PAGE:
In 2004, Aaron Cometbus, author of the highly regarded Cometbus zine, announced that after twenty years of self-publishing his writing in zine format that he was going to pursue other avenues for that writing. Since that time, Aaron has produced 2004’s Chicago Stories and 2005’s <Mixed Reviews.
The two titles share a considerable amount from their small, pocket size format and short length to their esoteric topics, but it is the absence of Cometbus’ distinctive handwritten prose and cut-and-paste layout that previous readers will most likely notice. Instead of being a photocopied zine, the two books were published in a comparatively stale font, thus removing much of the personality of the zine. While the writing in Chicago Stories, drawn from pervious issues of Cometbus held up well despite the layout, the same cannot be said for Mixed Reviews. Most of the material in Mixed Reviews has been published elsewhere with the content drawn from recent writings in the New York Press, the Philadelphia Independent, MaximumRocknRoll, Tokkion, Rip It Up, and Round Things. Some of the writings, such as the short stories “When the Cat’s Away,” “XXX,” and “Marta” cover the same areas that the zine did—love, books, and rainy nights—and consequently are decent, if somewhat uninspired reads. However, the various reviews, with the exception of the lone book review, were not terribly interesting.
Unfortunately reading Mixed Reviews will likely only make one yearn for the days of the photocopied zine and make those new to Cometbus wonder about the hype. Readers should instead consider picking up a copy of Despite Everything: A Cometbus Omnibus, an anthology from 2002 that includes a large selection of writings from previous issues of his zine presented in their original layout.
Aaron Cometbus, Mixed Reviews, (Internationalist Publishers, 2005).
Aaron Elliot’s Cometbus is perhaps the best known of the fanzines that once provided the lifeblood of the underground punk rock scene in the San Francisco bay area, and to a large extent, the United States as a whole. For much of its nearly 20 year history, Cometbus has documented punk culture, describing shows, chronicling the travels of the author through various punk scenes, and providing a personal documentary of punk culture. Cometbus’ success has always been that rather than simply interview bands and review records it address the intersection of punk rock and the personal and how the ideals and ethics of the punk scene manifest themselves in the author’s everyday life.
Chicago Stories collects numerous stories from Aaron’s tenure in Chicago, all of which appeared in previous out of print issues of Cometbus, and compiles them into a sharp looking pocket-sized book. However, while the stories are the standard Cometbus fare–and as such are well written–the book is typeset rather than handwritten which considerably detracts from the personal nature of the zine. Certainly longtime readers of Cometbus will recognize Aaron’s writing, and new readers will appreciate Aaron’s tales of growing old, spending time in diners, and passing the day browsing book stores, but without the “Cometbus” handwriting, the book loses the charm of its zine counterpart.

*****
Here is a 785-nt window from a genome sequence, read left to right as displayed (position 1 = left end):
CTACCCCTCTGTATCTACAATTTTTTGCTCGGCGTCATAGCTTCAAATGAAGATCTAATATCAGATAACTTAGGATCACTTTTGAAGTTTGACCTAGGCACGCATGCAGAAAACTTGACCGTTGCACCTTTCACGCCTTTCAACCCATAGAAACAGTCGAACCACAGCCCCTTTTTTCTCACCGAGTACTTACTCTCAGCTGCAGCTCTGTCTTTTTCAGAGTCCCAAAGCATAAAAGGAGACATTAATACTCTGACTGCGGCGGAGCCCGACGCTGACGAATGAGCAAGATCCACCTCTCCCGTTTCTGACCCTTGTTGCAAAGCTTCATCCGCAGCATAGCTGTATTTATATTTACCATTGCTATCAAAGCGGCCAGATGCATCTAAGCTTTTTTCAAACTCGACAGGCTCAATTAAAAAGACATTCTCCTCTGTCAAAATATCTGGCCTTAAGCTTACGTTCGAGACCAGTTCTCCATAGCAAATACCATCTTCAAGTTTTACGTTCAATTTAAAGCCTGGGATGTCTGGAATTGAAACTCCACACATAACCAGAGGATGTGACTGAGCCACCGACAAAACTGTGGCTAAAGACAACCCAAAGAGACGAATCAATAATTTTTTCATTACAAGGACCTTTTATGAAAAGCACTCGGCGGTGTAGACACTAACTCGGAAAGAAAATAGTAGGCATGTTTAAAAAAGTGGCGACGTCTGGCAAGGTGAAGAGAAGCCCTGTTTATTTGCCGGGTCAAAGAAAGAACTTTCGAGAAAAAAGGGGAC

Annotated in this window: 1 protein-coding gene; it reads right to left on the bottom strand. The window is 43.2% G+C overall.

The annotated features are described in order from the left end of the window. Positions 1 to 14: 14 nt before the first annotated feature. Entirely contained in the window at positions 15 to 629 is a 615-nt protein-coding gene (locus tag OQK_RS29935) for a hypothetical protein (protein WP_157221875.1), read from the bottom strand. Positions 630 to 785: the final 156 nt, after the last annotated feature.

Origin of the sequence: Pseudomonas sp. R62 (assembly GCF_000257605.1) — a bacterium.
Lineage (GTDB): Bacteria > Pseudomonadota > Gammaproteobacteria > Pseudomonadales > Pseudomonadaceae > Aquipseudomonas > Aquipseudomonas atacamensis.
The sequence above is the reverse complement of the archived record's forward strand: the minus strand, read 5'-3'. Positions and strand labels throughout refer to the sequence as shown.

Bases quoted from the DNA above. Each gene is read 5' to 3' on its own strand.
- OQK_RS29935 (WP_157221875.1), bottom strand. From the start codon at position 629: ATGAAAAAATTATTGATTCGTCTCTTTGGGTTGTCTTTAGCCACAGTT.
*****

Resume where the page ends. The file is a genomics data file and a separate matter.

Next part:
Cometbus has long been one of the best zines and Chicago Stories provides some introduction to what all the hype is about. Aaron has a knack for taking seemingly mundane and trivial aspects of both life and punk culture and making them seem at once significant and interesting. While Chicago Stories is a good way of becoming acquainted with Cometbus and the zine underground, readers looking for a more through introduction would be better served picking up a copy of <Despite Everything for a more complete anthology of Cometbus.
Aaron Cometbus, Chicago Stories, (Self Published, 2004).
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In the mid-1990s there were a number of books published on the “zine revolution,” many of which seemed more about cashing in on the new “trend” rather than exploring it in a worthwhile manner. While I read most of those books, I somehow managed to miss Duncombe’s book, which is a shame, because it is without a doubt the best of the bunch and the only book on zines I would actually recommend to people.
Duncombe relies heavily on actual zines for his content, dividing the book into chapters that cover the various types of zines that can be found in the zine underground, while admitting that such attempts at classification are always imperfect given the variety of zines. He mixes the right amount of quotes from actual zines with political/social analysis without relying too heavily on one or the other.
Duncombe is at once both optimistic about the oppositional and radical nature of zines, as well as realistic about their limited scope and their prospects for achieving influence outside of their underground scene. His analysis of the politics of alternative culture and the inclusion of various sociological theories works quite well–the book retains the sense of passionate opposition that makes zines so great while putting them into a larger context without taking the excitement out of them.
Stephen Duncombe, Notes From Underground: Zines and the Politics of Alternative Culture, (Verso, 1997).